Saturday, November 12, 2016

DIY: Grow your own Pineapple plant

So about 3.5 years ago I was wondering if I could make a new pineapple plant from the top of a pineapple I had bought at the grocery store.  The answer, it turns out, was Yes.  It actually wasn't very hard, and now I have an enormous pineapple plant in the apartment.

I will note that my Pineapple has yet to flower and produce a new pineapple, but as I live pretty far north and do not really go out of my way to get it enough light I am not too surprised.  Mostly my pineapple plant just hangs out as an enormous bromeliad.

What you will need:
A pineapple
A glass of water
A pot of soil
2 years (or more)

Step 1: Buy a pineapple.  Make sure the leaves on top are green.  I've never seen a pineapple that didn't look like the leaves looked at least moderately healthy, but I assume it's possible.

Step 2: Cut the pineapple's top off.  Cut right where the leaves exit the fruit, or a bit lower.  

Step 3:  Take the top and slowly cut thin layers off until you see root nubs.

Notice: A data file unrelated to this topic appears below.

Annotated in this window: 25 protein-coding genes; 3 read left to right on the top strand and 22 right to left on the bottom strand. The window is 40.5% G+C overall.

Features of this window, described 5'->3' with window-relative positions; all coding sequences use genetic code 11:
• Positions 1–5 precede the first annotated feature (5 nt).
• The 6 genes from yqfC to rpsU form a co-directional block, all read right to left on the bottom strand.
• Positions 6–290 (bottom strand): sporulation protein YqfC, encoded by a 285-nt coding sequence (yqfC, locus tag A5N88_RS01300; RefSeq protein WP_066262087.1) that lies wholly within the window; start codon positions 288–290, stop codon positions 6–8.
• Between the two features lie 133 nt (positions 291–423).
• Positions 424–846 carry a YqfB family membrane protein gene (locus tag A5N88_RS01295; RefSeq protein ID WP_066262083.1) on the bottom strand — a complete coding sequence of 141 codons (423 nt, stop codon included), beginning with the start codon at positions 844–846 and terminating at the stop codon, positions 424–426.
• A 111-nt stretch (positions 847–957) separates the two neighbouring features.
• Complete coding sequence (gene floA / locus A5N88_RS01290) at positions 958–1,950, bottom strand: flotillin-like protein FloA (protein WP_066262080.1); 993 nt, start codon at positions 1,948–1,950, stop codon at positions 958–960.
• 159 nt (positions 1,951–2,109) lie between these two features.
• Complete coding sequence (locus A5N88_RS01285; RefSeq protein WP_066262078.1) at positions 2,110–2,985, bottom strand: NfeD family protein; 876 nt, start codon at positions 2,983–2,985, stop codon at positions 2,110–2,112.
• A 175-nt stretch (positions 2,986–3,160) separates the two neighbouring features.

Step 4: Once you see the root nubs, start removing leaves from the base.  I removed about an inch of leaves total.

Step 5: Now that your pineapple top is ready, let it dry for 24 hours.  This is to prevent rot.  I cannot actually remember if I did this step (it's been 3.5 years), but it's what you are supposed to do.

Step 6: Place the top into a glass of water so the root nubs are submerged but the leaves are above the water. Put the glass somewhere it will receive light for the next 1-2 weeks.

Step 7: Watch the roots slowly grow.  It took about a week or so for the roots to grow to be an inch long.

Step 8:  Once the roots are an inch or so long, take the top out of the water and Very Gently plant in soil.  I just used the random garden soil I had lying around.

Step 9:  Place in a southern facing window and water regularly, but don't keep it soaked.  If in doubt the pineapple will do better with a little less water than too much.

Step 10: Slowly give up more and more of your house or apartment space to the monster you have created.  Mine is currently 4 feet across and harassing all the other house plants on its shelf.

In theory a pineapple can start to flower and bear fruit after ~2 years,  That has not been the case for me and I believe it is due to sub-par lighting, but it is still very much alive and kicking, so I have my fingers crossed that one day I may yet get a second pineapple from my original purchase.

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